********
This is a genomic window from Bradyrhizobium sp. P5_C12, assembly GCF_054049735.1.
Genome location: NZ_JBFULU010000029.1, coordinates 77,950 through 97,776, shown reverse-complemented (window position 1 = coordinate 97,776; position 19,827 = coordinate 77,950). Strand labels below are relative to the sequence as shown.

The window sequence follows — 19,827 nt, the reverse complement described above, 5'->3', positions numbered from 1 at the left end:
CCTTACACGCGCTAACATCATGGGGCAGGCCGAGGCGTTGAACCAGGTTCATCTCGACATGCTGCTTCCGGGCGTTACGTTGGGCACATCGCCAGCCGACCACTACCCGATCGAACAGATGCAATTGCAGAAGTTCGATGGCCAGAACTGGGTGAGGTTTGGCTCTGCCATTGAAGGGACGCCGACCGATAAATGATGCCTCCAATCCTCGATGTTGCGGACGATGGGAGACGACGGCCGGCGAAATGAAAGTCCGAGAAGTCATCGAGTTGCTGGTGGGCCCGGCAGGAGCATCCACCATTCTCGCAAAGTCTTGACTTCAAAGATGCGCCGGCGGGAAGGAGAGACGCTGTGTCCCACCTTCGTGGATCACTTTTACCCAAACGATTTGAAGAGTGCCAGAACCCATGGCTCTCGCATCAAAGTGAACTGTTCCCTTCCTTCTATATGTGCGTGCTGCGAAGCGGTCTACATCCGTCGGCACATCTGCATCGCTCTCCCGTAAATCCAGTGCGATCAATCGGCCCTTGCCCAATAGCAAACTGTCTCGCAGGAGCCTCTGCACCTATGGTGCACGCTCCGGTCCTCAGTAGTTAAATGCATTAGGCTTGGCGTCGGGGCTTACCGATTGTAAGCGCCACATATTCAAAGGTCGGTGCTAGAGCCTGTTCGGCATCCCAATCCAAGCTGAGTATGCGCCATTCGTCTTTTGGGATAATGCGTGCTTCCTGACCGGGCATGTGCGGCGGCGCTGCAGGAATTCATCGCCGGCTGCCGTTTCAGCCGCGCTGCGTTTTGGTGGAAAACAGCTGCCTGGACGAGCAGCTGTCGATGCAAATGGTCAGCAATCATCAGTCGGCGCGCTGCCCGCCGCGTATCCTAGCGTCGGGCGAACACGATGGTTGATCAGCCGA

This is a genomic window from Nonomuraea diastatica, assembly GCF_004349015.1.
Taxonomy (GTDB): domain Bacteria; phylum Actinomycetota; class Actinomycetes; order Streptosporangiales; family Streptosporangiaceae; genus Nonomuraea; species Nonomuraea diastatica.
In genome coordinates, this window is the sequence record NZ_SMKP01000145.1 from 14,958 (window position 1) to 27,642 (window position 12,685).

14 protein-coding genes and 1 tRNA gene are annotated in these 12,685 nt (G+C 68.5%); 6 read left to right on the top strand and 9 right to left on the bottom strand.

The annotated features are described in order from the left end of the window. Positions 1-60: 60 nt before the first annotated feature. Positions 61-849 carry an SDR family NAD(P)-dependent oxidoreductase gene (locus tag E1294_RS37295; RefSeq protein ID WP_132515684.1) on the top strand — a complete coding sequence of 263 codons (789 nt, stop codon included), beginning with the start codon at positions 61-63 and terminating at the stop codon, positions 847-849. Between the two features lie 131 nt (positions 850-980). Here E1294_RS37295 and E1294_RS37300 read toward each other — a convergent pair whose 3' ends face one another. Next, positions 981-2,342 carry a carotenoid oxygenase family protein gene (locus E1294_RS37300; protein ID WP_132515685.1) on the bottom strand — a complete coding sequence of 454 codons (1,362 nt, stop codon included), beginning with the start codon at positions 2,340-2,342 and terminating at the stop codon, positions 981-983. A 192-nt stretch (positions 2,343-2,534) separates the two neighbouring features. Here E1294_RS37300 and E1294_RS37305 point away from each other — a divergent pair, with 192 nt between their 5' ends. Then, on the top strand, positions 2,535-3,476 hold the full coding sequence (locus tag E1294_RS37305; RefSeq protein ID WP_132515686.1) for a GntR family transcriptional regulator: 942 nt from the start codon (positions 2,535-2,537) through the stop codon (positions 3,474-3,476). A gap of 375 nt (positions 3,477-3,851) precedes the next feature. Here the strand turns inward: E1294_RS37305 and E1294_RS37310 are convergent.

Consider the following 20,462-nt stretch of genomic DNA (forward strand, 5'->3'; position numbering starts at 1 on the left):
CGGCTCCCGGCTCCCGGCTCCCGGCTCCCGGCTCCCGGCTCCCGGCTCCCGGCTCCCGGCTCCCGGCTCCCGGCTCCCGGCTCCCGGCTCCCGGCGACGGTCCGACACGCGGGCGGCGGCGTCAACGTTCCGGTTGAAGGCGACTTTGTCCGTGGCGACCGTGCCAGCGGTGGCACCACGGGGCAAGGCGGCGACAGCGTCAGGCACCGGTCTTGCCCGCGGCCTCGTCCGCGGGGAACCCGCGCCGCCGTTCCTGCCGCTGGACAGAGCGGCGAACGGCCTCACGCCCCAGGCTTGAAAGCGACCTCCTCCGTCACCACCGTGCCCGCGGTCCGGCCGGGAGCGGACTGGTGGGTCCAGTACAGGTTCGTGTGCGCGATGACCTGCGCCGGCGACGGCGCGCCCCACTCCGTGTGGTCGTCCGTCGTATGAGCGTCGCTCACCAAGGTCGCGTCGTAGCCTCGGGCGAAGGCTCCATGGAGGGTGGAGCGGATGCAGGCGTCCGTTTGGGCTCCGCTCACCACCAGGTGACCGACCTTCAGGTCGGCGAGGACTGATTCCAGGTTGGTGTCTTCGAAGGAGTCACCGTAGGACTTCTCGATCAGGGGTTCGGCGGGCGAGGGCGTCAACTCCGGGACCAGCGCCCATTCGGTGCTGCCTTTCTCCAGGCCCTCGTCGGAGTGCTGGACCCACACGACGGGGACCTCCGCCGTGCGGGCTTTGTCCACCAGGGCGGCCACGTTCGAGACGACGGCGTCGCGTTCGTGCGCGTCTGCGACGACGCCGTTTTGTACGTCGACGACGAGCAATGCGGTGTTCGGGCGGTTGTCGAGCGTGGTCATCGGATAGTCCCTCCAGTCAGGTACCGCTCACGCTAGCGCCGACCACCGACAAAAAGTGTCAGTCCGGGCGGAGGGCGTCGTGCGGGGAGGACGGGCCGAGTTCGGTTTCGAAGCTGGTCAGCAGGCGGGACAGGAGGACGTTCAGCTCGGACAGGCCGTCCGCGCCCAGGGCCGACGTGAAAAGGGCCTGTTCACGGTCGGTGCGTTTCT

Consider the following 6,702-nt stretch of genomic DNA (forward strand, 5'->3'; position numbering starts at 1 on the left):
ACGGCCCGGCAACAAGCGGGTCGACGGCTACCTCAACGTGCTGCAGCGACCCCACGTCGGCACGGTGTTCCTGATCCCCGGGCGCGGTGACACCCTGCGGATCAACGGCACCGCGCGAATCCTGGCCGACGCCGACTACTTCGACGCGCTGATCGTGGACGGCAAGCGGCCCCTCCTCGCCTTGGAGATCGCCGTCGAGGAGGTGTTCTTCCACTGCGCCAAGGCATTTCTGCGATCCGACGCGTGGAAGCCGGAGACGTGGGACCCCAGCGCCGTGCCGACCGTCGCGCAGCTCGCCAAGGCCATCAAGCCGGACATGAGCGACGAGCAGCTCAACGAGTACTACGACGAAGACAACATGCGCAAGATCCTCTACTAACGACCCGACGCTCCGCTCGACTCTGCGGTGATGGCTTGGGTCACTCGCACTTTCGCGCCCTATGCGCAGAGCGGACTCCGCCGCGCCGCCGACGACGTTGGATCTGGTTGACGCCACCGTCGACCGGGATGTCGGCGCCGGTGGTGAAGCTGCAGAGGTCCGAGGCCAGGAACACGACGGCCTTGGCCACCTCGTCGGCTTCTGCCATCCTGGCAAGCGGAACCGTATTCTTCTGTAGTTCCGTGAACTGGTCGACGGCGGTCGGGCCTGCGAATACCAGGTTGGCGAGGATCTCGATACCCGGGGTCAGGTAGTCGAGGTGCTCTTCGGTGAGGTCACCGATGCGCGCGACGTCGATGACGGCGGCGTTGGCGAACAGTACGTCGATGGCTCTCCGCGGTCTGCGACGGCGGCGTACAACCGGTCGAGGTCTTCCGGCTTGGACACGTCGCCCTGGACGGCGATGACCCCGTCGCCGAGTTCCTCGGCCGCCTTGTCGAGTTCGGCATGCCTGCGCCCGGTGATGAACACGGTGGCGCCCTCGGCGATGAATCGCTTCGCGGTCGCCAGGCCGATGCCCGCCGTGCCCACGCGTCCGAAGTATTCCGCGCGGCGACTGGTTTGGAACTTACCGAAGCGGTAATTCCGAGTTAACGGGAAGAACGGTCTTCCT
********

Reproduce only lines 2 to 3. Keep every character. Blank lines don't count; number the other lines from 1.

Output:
Genome location: NZ_JBFULU010000029.1, coordinates 77,950 through 97,776, shown reverse-complemented (window position 1 = coordinate 97,776; position 19,827 = coordinate 77,950). Strand labels below are relative to the sequence as shown.

The window sequence follows — 19,827 nt, the reverse complement described above, 5'->3', positions numbered from 1 at the left end: